Your utility may have a tier system, where the more electricity you use, the higher price per kilowatt hour (kWh) you pay. This means the more electricity you use to charge your clean vehicle, the more you’ll have to pay for grid-tied power. Maybe your utility enforces time-of-use (TOU) rates, where you’ll pay higher rates during peak demand. In this case, you’ll pay more for electricity when everyone else is using the grid — such as in the evenings — than you would during the day or at night. These costs can add up quickly and leave you paying a hefty monthly sum to charge your zero-emission vehicle — not what you intended when you drove off the dealership lot.

But there’s a bright solution. Enter, solar energy.

It doesn’t make economic sense to install a few solar panels just to power your electric vehicle. But, if you want to offset your household’s electricity consumption and charge your EV simultaneously, then home solar is an ideal option. But what does it take to charge an EV at home? How many solar panels do you need to charge your electric vehicle overnight? Let’s dive in.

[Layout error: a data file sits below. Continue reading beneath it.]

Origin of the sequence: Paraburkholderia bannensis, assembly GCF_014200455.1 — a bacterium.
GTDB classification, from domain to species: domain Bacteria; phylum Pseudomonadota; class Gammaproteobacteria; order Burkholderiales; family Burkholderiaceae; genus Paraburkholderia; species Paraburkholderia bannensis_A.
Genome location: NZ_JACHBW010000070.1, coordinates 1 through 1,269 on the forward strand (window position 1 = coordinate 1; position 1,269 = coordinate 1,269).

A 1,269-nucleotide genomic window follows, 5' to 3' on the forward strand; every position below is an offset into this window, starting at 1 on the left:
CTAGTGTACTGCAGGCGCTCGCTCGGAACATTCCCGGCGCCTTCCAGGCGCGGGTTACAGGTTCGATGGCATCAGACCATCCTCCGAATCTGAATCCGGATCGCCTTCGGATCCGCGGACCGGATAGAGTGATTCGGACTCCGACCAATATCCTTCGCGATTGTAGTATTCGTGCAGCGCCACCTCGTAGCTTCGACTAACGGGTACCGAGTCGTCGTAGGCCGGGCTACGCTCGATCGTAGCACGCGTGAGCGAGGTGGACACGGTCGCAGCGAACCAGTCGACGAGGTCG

How Much Can I Save By Charging an EV with Solar Panels?

Keep in mind that there are many considerations when pairing an EV charger with solar panels — each household is unique. Therefore, consider these figures a starting point that you can use to conduct your own research and decide what arrangement works best for you.

At Sunnova, here’s what we determined:*

A Level 2 charger (220 volts) can use up to 10 kilowatts (kW) of electricity to charge an EV. The fastest Level 2 charger can refill an EV battery for a full 250-mile range in six hours. If you already have solar panels on your home, your system doesn’t take into account the additional electricity needed to charge an EV. So, whether you’re installing new or adding on, to cover the additional 10 kW of power the fastest way possible, you’d want to add roughly 26 panels (which would cover about 9.5kW of electricity). If you’re fine with waiting 12 hours to fully recharge your EV, you can do so with 5kW of solar — about 13 panels. Understand that this number will vary based on the size and efficiency of your chosen panels, the amount of direct sunlight they get each day, what kind of climate you live in, and more.